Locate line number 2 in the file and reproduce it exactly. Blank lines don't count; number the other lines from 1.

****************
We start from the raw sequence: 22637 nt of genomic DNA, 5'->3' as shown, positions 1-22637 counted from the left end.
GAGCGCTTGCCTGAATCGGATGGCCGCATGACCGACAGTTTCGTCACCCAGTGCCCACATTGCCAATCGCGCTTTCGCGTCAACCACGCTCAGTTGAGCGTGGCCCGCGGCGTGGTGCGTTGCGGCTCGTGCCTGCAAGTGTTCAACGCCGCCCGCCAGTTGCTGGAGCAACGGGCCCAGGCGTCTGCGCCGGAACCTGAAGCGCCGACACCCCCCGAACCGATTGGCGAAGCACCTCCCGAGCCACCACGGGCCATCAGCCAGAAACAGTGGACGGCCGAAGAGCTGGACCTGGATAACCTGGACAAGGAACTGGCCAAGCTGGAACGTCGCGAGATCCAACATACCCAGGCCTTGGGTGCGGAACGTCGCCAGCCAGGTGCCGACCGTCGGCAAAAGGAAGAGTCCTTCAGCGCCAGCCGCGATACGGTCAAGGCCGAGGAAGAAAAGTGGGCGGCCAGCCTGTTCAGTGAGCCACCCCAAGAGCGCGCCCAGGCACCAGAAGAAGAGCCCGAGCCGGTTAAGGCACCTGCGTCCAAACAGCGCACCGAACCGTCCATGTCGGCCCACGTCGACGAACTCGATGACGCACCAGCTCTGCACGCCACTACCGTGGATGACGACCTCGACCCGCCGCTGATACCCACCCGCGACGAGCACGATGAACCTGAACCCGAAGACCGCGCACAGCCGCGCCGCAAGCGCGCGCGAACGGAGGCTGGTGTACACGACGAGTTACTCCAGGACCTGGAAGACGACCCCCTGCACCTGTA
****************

GAGCGCTTGCCTGAATCGGATGGCCGCATGACCGACAGTTTCGTCACCCAGTGCCCACATTGCCAATCGCGCTTTCGCGTCAACCACGCTCAGTTGAGCGTGGCCCGCGGCGTGGTGCGTTGCGGCTCGTGCCTGCAAGTGTTCAACGCCGCCCGCCAGTTGCTGGAGCAACGGGCCCAGGCGTCTGCGCCGGAACCTGAAGCGCCGACACCCCCCGAACCGATTGGCGAAGCACCTCCCGAGCCACCACGGGCCATCAGCCAGAAACAGTGGACGGCCGAAGAGCTGGACCTGGATAACCTGGACAAGGAACTGGCCAAGCTGGAACGTCGCGAGATCCAACATACCCAGGCCTTGGGTGCGGAACGTCGCCAGCCAGGTGCCGACCGTCGGCAAAAGGAAGAGTCCTTCAGCGCCAGCCGCGATACGGTCAAGGCCGAGGAAGAAAAGTGGGCGGCCAGCCTGTTCAGTGAGCCACCCCAAGAGCGCGCCCAGGCACCAGAAGAAGAGCCCGAGCCGGTTAAGGCACCTGCGTCCAAACAGCGCACCGAACCGTCCATGTCGGCCCACGTCGACGAACTCGATGACGCACCAGCTCTGCACGCCACTACCGTGGATGACGACCTCGACCCGCCGCTGATACCCACCCGCGACGAGCACGATGAACCTGAACCCGAAGACCGCGCACAGCCGCGCCGCAAGCGCGCGCGAACGGAGGCTGGTGTACACGACGAGTTACTCCAGGACCTGGAAGACGACCCCCTGCACCTGTA